9. How you approach Alzheimer’s matters.
Most of the suffering I have seen does not come from the experience of having Alzheimer’s. Rather it comes from our culture’s disregard of the value of people living with dementia. Applying attitudes of mindfulness and gratitude to living with dementia or being a care partner for a loved one with dementia can increase joy and decrease stress.
The next time you are with a loved one living with dementia, try using mindfulness by being in the moment with them. Mirror what they are doing, how they are sitting or standing. Make eye contact and take a breath together. Give a beat of silence to see if there is something they want to fill it with. If no conversation is sparked, try mentioning something in the present moment such as a beautiful flower on the table. Touch its petals as you talk about how it appears to you so that you are communicating with your body and words. From there use the rules of improv to improve communication through dementia. Use “yes, and…” by saying yes to what is offered and building on it.
10. As a caregiver, not getting help could be costly.
If a loved one receives a diagnosis of Alzheimer’s, get help soon! You do not have to do this alone. You will also be able to better support your loved one if you are able to take good care of yourself as well. Many studies have shown the adverse effects of taking it all on your own.
Building relationships early on with care support is crucial. Support can come from friends, family, community organizations, support groups, and professionals. This helps prevent negative health outcomes for both partners in care. It also eases the transition as more help is needed because those bonds are already formed.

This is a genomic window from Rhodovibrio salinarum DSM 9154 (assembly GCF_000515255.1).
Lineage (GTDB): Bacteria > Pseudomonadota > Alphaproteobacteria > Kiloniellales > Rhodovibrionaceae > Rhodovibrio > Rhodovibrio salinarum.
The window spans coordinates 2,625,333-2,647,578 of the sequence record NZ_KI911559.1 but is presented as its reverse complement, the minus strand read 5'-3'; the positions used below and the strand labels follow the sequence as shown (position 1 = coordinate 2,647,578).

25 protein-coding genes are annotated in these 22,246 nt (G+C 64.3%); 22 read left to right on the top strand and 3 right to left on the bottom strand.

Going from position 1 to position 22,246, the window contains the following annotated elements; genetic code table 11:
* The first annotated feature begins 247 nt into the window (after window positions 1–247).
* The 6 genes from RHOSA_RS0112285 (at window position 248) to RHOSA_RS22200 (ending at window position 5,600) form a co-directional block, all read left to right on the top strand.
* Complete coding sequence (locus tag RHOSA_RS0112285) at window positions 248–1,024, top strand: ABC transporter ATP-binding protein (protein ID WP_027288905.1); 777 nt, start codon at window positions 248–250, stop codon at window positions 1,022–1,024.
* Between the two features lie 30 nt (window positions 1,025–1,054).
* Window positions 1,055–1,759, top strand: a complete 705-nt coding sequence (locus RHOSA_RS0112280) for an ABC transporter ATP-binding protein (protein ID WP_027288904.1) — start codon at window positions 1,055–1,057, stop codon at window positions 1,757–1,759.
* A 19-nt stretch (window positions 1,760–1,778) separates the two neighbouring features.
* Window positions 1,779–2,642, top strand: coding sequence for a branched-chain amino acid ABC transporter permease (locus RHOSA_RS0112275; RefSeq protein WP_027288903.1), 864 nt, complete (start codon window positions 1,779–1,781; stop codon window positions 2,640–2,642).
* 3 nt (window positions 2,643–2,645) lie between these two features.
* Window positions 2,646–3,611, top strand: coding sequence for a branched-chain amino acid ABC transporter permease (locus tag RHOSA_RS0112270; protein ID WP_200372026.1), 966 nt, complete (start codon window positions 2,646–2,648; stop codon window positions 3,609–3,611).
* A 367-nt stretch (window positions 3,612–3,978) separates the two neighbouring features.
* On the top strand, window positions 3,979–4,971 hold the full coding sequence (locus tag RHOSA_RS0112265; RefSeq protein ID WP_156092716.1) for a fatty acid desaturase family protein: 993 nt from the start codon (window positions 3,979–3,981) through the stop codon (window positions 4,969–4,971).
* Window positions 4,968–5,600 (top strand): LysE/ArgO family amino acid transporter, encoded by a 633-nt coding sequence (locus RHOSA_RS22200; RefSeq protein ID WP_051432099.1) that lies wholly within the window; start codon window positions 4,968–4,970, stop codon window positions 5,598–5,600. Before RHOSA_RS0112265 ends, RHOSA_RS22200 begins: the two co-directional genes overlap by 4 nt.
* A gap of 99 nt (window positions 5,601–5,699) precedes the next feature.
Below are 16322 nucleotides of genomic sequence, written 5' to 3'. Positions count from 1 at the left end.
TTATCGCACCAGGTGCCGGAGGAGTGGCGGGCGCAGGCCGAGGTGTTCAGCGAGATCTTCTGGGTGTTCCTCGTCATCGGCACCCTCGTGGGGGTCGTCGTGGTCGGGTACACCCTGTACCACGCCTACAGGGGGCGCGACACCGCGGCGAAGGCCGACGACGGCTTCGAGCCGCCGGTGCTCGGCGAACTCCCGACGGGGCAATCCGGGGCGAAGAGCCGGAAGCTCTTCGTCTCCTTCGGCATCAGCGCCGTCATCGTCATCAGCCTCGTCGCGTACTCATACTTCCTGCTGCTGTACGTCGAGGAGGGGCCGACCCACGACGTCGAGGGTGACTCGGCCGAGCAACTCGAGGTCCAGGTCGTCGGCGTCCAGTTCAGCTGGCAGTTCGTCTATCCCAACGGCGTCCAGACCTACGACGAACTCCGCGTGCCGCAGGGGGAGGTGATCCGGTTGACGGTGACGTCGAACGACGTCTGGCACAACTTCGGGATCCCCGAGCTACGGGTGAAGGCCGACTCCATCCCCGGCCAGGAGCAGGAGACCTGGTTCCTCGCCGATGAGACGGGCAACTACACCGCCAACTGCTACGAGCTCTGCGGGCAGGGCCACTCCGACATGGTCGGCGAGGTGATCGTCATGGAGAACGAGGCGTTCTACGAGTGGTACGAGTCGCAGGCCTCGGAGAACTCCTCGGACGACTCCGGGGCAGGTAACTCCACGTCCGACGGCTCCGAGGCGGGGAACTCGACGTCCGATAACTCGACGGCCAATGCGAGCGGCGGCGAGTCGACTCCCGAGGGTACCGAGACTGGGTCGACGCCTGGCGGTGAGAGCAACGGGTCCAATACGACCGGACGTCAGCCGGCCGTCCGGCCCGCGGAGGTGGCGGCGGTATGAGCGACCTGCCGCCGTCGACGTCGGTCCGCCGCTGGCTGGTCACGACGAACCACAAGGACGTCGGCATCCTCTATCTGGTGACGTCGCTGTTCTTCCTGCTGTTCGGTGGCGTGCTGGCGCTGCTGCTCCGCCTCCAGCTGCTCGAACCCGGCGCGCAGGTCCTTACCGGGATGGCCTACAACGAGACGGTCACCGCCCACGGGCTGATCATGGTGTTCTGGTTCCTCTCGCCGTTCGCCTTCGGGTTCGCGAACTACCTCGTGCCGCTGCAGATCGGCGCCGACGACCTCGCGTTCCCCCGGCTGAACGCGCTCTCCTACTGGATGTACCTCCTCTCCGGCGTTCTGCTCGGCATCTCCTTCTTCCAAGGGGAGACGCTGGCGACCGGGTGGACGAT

The bottom line? There are a lot of things we can do to lower our chances of ever being diagnosed with Alzheimer’s. If we are, then it’s time to make the most of our lives with Alzheimer’s. I challenge you to look beyond the predominant tragedy story we are accustomed to. As advocate Christine Bryden says:
“What causes the stigma and fear? It’s the stereotype of dementia: someone who cannot understand, remembers nothing and is unaware of what is happening around them. This stereotype tugs at the heartstrings and loosens the purse strings, so it is used in seeking funds for research, support, and services. It’s a Catch 22, because Alzheimer’s associations promote our image as non-persons, and make the stigma worse.”
Exercise, eat right, check your ageism and if you do get diagnosed, educate yourself and rally support throughout your journey.
Alzheimer’s Statistics? We Have Those Too.
Lots of research has been done on how Alzheimer’s is affecting individuals and nations. According to the Alzheimer’s Association, here are ten more interesting facts about Alzheimer’s disease in the United States:
- Deaths from Alzheimer’s disease have increased by 145% between 2000 and 2017.
- 14 million people are projected to live with Alzheimer’s by 2050. Currently, 5.8 million live with Alzheimer’s disease.
- 10% of people 65+ have Alzheimer’s.
- Alzheimer’s and other dementias are projected to cost the nation $1.1 trillion and $290 billion in 2019.
- Someone in the United States develops the disease every 65 seconds.
- Alzheimer’s is the 6th leading cause of death.
- In 2019, an estimate of 200,000 people under the age of 65 is affected by early-onset Alzheimer’s.
- Women make up two-thirds of those diagnosed with Alzheimer’s.
- The risk for Alzheimer’s is twice as high for older African-Americans than older Caucasians.
- Over 16 million people provide unpaid care for someone with Alzheimer’s or other dementias.
ABOUT THE AUTHOR
Kyrié is a radically age and dementia positive coach and thinker. Her passion for story led her to a career in film, studies in Depth Psychology, and ultimately her work with aging. Kyrié calls herself a crone in-training because she believes our world needs elders and we need to train to become them. She is a book author and blog contributor for multiple platforms.